The (c)(4) designation presently allows organizations to keep their donors secret, hidden as to which individuals contributed, and that is exactly the secrecy that the Republicans are trying to preserve.

Why? Because the three largest spenders, representing fully 51 percent of the total, are a Who's Who list of Republican political operatives.

It is indicated here: Crossroads GPS, Karl Rove, $71 million; Americans for Prosperity, the Koch brothers, $36 million; and the American Future Fund, the Koch brothers again, $25 million. That is $132 million of the skyrocketing $256 million that the Federal Election Commission had reported to it, according to the Center for Responsive Politics.

If you live in a targeted State and you turn on your television, you have probably seen these groups at work distorting the Affordable Care Act.

That is why we are here today, purely and simply, not because Republicans want to stand up for the rights of social welfare organizations--and they often talk about small ones--but to preserve the secrecy around the Republicans' big campaign efforts.

These are draft regulations that the Republicans themselves called for. Over 76,000 comments--and I think now more--have been received, and the comment period does not close until Friday.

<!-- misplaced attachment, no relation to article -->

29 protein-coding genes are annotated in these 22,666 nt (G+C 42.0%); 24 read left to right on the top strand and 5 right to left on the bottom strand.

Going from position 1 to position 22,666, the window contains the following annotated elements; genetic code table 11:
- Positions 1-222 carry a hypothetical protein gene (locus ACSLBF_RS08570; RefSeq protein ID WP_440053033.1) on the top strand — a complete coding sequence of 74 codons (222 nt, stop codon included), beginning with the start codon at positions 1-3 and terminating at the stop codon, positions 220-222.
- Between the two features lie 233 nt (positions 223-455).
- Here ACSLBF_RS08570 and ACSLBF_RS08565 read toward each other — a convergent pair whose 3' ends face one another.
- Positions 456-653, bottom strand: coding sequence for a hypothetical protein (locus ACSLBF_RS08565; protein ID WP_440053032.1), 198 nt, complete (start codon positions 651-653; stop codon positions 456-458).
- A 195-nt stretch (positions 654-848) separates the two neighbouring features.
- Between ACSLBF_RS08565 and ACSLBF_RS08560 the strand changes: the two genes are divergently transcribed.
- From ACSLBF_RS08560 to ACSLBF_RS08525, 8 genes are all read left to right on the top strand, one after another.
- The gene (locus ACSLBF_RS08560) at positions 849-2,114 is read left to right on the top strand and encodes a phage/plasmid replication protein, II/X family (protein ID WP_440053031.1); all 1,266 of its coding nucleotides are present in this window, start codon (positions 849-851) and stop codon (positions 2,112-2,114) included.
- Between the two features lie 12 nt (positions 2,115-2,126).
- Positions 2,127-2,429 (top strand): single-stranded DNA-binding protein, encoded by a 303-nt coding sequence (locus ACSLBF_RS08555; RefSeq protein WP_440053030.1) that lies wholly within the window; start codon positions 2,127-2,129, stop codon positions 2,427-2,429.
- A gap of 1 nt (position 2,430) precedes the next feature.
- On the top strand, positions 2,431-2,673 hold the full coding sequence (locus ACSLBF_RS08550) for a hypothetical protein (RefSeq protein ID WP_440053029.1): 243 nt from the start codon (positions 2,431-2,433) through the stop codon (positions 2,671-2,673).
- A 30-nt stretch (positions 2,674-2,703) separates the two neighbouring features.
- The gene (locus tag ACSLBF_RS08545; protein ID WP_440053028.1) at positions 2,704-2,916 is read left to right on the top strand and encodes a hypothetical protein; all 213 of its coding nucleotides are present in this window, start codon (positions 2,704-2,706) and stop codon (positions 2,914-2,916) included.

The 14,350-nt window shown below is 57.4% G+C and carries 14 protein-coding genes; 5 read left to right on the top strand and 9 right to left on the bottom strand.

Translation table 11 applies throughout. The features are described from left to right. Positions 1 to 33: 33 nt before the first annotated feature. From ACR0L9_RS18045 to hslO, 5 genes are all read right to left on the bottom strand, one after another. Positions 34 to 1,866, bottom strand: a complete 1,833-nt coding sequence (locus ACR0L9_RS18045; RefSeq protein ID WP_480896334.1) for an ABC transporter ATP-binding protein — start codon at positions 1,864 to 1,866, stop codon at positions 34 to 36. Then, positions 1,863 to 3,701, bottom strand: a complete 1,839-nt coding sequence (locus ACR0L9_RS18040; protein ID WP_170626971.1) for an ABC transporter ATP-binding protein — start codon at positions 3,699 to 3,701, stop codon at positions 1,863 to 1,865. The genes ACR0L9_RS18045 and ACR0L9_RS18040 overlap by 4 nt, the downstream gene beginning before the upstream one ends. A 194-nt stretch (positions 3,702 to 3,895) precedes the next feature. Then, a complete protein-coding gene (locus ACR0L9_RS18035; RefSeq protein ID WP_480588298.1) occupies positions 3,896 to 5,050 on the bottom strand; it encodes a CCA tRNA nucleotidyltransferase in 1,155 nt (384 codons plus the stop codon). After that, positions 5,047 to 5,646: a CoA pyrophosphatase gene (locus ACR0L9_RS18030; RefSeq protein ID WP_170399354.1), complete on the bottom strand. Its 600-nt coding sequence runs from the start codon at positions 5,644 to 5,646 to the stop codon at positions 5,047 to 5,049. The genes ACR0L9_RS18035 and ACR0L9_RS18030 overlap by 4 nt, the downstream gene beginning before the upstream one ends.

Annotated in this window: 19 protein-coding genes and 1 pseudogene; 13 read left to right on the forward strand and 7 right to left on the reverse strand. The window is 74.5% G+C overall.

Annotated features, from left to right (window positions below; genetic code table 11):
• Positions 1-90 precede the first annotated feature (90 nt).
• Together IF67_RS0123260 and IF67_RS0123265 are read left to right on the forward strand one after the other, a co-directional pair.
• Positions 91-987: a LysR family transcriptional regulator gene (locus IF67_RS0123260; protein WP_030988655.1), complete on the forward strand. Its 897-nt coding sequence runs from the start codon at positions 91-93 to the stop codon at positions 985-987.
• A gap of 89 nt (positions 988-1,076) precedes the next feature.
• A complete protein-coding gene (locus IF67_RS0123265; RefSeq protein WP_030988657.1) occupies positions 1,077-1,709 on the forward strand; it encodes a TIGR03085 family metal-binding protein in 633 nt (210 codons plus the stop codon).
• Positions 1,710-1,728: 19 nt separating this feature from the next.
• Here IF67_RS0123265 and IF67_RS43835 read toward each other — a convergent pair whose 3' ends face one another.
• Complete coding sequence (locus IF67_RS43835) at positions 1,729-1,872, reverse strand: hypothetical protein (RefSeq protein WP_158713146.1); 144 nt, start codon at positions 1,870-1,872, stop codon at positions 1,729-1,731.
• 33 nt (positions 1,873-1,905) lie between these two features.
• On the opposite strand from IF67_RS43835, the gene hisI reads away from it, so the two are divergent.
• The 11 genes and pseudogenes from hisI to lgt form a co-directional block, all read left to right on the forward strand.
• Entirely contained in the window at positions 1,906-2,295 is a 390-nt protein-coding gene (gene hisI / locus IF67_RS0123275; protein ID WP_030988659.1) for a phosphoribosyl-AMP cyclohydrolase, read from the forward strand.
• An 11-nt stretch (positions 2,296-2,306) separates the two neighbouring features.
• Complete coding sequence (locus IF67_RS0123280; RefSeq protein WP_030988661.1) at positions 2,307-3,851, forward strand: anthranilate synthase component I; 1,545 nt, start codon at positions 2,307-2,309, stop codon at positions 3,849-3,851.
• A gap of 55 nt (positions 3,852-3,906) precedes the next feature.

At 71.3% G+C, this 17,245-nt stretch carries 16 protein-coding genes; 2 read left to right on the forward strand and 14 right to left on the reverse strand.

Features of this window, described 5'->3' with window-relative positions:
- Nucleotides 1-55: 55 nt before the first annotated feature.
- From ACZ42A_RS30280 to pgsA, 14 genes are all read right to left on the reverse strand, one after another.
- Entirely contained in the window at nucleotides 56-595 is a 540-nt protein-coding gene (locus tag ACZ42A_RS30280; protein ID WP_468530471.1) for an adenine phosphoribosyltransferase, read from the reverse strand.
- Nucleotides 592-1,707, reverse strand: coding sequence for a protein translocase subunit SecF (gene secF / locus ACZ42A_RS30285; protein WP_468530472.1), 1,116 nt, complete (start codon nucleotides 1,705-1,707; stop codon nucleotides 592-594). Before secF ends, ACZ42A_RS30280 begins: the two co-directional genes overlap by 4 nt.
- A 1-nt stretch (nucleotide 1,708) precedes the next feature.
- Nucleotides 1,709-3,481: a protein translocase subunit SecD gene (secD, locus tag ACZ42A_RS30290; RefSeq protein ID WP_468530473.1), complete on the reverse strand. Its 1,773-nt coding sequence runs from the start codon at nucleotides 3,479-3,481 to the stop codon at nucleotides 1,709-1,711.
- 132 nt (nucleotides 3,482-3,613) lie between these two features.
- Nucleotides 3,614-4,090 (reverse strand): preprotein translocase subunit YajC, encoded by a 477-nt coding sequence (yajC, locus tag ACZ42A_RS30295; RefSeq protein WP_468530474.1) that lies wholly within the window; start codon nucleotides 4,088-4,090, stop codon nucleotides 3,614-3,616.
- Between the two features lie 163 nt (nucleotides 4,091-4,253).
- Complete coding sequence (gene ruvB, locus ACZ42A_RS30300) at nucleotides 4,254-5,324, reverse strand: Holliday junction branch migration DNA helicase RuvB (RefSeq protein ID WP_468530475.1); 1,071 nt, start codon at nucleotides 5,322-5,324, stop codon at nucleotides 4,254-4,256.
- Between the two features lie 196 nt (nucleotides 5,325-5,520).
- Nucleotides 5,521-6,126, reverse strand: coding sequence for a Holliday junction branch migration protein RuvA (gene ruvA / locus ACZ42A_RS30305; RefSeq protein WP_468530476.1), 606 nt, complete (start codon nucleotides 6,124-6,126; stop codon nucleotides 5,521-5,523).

These regulations aren't likely to come out this year anyway with all these comments, so why this bill? Why this bill? It is very, very clear, and it is very simple. There is a problem with 501(c)(4)'s. The three organizations that I mentioned that are involved as political operatives, in one form or another, these are people who have donors nobody knows. This is secret money.

Why are we standing here and saying to the IRS: Don't look at 502(c)(4)'s; don't look at the possible massive abuse; don't look at what has happened in the last few years where political operatives, under the guise of 501(c)(4), have moved from $1 million in many cases to $256 million reported to the FEC?

Our constituents, Democrats and Republicans, are offering their comments. Some of them I agree with and they deserve to be read, but not to be shredded at the hands of a November campaign strategy by the Republican Party of this country and by the Republican Conference of this House.

I reserve the balance of my time.


Mr. LEVIN. Let's look at the facts. Only those who won't look don't see them.

There have been 1.9 million long-term unemployed Americans who have lost their unemployment insurance since December 28 and another 72,000 every week. Unemployment insurance lifted 2.5 million from poverty in 2012, and now hundreds of thousands are sinking into poverty because this institution and the House majority will not act.

The long-term unemployment rate in this country: 36 percent of jobless workers over 6 months; the lowest percentage of jobless receiving unemployment insurance in over 50 years. It is mindless not to act in terms of the national economy. It is heartless not to act in terms of the individual lives of hundreds and hundreds and hundreds and hundreds and hundreds and hundreds of thousands of Americans and their families.

Vote for this motion to recommit. I don't see how anybody can go home and vote ``no.''